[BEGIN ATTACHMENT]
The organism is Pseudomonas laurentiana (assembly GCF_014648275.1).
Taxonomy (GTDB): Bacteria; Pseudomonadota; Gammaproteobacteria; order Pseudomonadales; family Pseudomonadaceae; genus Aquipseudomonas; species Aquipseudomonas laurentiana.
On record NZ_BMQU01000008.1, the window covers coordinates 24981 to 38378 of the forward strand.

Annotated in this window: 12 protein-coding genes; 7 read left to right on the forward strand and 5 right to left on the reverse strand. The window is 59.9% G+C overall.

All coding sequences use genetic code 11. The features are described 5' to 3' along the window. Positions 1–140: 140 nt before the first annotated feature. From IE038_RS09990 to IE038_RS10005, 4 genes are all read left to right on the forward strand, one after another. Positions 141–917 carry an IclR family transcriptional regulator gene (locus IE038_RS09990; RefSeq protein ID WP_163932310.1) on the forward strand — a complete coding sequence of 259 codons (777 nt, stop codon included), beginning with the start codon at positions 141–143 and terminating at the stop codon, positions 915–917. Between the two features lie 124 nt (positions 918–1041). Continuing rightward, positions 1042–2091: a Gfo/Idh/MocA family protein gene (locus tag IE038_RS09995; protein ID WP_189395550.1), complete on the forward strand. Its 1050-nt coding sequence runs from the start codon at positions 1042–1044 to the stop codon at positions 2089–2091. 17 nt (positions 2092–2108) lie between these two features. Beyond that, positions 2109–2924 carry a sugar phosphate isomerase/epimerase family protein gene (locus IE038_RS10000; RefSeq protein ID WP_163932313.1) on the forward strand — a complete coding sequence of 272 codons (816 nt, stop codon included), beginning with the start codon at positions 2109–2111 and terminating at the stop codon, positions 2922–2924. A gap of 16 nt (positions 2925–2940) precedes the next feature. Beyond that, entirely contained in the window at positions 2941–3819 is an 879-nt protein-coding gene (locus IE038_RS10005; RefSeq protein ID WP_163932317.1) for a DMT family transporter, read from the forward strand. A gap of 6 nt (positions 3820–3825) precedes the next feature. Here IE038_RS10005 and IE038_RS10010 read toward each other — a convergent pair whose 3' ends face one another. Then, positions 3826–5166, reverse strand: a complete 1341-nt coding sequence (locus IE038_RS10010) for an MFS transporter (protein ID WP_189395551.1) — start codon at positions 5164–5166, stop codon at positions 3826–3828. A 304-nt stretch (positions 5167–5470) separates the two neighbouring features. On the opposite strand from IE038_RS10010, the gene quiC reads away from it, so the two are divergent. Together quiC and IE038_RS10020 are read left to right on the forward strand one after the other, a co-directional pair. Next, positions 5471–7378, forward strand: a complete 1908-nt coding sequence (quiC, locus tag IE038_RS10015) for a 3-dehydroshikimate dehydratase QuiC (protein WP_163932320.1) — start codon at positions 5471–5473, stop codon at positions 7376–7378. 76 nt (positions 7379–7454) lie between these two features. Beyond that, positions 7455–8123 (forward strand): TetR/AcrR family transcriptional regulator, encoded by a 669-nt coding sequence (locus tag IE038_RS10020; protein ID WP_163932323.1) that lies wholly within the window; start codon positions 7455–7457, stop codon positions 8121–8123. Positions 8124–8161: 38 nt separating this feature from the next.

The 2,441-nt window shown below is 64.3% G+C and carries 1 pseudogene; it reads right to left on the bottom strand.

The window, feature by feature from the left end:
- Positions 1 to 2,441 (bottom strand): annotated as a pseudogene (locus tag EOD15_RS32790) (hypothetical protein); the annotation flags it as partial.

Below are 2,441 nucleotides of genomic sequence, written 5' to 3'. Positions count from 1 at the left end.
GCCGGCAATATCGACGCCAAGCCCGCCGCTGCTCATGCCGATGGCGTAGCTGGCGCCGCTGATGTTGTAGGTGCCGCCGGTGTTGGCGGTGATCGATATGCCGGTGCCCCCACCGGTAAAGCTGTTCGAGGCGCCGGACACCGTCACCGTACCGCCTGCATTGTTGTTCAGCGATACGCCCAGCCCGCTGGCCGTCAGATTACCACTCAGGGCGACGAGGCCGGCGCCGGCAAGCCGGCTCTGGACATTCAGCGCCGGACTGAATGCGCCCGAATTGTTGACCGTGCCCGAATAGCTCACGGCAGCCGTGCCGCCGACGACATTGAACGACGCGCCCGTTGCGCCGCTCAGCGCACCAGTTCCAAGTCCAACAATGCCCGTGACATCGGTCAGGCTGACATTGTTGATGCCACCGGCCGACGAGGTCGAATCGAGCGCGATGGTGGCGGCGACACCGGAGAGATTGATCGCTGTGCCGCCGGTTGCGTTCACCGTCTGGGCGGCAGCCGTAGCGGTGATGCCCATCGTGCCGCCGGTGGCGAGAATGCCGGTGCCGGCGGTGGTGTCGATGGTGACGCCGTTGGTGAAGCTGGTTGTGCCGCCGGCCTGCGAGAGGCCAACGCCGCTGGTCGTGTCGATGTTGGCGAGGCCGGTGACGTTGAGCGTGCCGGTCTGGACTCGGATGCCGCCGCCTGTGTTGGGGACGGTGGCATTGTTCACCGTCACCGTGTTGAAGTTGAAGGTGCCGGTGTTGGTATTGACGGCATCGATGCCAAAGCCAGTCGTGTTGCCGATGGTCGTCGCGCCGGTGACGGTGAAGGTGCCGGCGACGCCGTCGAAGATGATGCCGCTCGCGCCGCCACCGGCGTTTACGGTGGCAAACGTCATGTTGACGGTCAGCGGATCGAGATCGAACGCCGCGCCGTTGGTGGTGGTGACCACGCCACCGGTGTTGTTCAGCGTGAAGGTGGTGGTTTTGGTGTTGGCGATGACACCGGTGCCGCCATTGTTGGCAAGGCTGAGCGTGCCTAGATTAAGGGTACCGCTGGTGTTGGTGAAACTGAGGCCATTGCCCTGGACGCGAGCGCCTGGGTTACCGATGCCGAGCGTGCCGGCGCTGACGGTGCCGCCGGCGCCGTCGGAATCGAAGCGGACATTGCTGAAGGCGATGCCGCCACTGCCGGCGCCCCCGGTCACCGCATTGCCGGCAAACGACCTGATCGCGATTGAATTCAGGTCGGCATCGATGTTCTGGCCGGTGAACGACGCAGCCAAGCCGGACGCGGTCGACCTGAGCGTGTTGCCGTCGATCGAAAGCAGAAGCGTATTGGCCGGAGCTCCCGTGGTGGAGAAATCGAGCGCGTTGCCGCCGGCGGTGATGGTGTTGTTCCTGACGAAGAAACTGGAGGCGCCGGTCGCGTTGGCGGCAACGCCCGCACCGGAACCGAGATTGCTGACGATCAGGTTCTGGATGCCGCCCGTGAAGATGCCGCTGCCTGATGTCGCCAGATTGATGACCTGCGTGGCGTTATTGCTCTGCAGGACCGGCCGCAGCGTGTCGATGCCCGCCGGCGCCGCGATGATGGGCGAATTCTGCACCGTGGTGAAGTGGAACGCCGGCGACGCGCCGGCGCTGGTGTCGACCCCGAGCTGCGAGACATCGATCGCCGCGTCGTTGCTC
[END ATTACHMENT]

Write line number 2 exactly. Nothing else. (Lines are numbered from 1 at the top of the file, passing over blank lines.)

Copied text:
Taxonomy (GTDB): Bacteria; Pseudomonadota; Gammaproteobacteria; order Pseudomonadales; family Pseudomonadaceae; genus Aquipseudomonas; species Aquipseudomonas laurentiana.